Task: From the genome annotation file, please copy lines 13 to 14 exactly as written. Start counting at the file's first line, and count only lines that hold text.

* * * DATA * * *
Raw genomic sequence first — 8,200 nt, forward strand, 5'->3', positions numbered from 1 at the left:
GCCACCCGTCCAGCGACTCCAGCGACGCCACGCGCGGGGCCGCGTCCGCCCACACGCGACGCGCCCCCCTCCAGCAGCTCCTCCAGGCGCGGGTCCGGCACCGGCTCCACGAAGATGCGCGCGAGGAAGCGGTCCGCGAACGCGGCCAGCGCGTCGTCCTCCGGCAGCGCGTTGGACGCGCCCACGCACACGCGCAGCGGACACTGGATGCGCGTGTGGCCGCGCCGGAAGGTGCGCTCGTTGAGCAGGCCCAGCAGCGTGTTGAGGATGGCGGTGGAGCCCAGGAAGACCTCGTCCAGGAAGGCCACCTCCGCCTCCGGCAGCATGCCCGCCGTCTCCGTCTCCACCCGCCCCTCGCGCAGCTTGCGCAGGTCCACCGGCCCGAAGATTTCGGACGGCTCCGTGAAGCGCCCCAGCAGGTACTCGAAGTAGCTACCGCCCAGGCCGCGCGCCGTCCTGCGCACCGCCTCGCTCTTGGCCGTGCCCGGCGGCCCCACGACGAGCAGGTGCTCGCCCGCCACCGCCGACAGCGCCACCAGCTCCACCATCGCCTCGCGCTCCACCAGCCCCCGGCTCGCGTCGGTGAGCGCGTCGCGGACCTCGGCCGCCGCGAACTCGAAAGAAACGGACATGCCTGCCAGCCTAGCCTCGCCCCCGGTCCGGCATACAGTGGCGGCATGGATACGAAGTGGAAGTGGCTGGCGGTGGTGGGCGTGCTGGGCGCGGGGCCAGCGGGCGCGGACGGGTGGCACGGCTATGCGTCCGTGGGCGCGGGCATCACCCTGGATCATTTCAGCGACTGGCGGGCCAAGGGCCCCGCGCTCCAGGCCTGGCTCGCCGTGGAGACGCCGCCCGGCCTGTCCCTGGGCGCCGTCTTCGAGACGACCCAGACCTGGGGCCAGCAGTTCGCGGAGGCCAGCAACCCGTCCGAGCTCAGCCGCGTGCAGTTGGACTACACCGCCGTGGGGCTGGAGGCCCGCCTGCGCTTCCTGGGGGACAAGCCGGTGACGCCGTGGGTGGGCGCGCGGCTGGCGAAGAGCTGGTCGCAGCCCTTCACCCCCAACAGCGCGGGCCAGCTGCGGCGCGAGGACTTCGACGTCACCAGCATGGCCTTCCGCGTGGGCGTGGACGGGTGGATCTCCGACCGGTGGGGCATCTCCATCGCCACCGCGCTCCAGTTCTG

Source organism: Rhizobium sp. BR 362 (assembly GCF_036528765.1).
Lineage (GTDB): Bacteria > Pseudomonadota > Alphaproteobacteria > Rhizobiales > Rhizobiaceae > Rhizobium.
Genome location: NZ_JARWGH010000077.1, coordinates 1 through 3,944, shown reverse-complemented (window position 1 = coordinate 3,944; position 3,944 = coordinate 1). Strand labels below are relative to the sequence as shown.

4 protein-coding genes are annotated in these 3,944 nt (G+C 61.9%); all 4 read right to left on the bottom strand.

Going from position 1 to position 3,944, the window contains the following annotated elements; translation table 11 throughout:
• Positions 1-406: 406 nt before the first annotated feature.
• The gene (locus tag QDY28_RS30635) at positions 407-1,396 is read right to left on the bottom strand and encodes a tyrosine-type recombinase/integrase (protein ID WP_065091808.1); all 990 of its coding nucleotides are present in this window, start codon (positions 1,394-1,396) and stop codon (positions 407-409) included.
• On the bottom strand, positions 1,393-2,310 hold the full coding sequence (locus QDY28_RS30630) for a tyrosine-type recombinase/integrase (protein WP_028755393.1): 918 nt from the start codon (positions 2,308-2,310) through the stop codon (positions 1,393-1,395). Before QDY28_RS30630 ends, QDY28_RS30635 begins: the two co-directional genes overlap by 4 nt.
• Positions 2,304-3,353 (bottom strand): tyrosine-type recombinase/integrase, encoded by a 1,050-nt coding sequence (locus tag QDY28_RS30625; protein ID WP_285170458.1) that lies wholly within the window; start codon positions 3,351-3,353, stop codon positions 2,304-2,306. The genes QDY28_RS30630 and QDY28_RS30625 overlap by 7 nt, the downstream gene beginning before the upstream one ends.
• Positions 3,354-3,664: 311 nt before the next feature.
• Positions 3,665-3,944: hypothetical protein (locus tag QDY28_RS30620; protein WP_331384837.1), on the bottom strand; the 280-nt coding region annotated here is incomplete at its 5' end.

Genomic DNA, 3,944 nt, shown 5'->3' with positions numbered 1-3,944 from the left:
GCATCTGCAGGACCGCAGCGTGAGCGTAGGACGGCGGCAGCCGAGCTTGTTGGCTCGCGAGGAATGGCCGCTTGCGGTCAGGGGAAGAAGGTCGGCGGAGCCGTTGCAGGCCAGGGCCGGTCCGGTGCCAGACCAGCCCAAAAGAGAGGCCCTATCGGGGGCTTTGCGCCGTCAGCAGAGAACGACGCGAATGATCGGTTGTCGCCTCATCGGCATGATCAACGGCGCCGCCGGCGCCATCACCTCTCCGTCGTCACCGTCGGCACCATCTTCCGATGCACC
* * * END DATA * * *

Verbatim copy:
• Positions 3,665-3,944: hypothetical protein (locus tag QDY28_RS30620; protein WP_331384837.1), on the bottom strand; the 280-nt coding region annotated here is incomplete at its 5' end.

Genomic DNA, 3,944 nt, shown 5'->3' with positions numbered 1-3,944 from the left: